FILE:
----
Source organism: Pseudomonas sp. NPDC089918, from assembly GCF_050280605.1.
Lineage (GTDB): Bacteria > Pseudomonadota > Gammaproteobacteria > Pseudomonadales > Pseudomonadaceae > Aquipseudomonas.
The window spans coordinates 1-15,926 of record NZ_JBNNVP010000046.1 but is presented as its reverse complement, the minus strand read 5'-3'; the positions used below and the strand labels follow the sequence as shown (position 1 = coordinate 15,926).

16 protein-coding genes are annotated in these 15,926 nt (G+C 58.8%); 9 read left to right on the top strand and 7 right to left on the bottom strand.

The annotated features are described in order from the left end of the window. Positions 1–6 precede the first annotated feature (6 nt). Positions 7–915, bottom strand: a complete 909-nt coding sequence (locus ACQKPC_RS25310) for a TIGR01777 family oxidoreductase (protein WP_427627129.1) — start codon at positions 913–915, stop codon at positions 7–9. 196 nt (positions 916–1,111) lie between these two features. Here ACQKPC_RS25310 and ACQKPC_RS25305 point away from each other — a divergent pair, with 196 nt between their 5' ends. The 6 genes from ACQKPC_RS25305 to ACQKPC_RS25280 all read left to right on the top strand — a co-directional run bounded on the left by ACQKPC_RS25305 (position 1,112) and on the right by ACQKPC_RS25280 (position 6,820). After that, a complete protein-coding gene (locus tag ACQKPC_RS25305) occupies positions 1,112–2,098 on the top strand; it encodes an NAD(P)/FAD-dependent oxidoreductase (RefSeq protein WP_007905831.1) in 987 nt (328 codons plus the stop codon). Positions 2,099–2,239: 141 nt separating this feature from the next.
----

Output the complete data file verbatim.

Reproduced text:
Source organism: Pseudomonas sp. NPDC089918, from assembly GCF_050280605.1.
Lineage (GTDB): Bacteria > Pseudomonadota > Gammaproteobacteria > Pseudomonadales > Pseudomonadaceae > Aquipseudomonas.
The window spans coordinates 1-15,926 of record NZ_JBNNVP010000046.1 but is presented as its reverse complement, the minus strand read 5'-3'; the positions used below and the strand labels follow the sequence as shown (position 1 = coordinate 15,926).

16 protein-coding genes are annotated in these 15,926 nt (G+C 58.8%); 9 read left to right on the top strand and 7 right to left on the bottom strand.

The annotated features are described in order from the left end of the window. Positions 1–6 precede the first annotated feature (6 nt). Positions 7–915, bottom strand: a complete 909-nt coding sequence (locus ACQKPC_RS25310) for a TIGR01777 family oxidoreductase (protein WP_427627129.1) — start codon at positions 913–915, stop codon at positions 7–9. 196 nt (positions 916–1,111) lie between these two features. Here ACQKPC_RS25310 and ACQKPC_RS25305 point away from each other — a divergent pair, with 196 nt between their 5' ends. The 6 genes from ACQKPC_RS25305 to ACQKPC_RS25280 all read left to right on the top strand — a co-directional run bounded on the left by ACQKPC_RS25305 (position 1,112) and on the right by ACQKPC_RS25280 (position 6,820). After that, a complete protein-coding gene (locus tag ACQKPC_RS25305) occupies positions 1,112–2,098 on the top strand; it encodes an NAD(P)/FAD-dependent oxidoreductase (RefSeq protein WP_007905831.1) in 987 nt (328 codons plus the stop codon). Positions 2,099–2,239: 141 nt separating this feature from the next.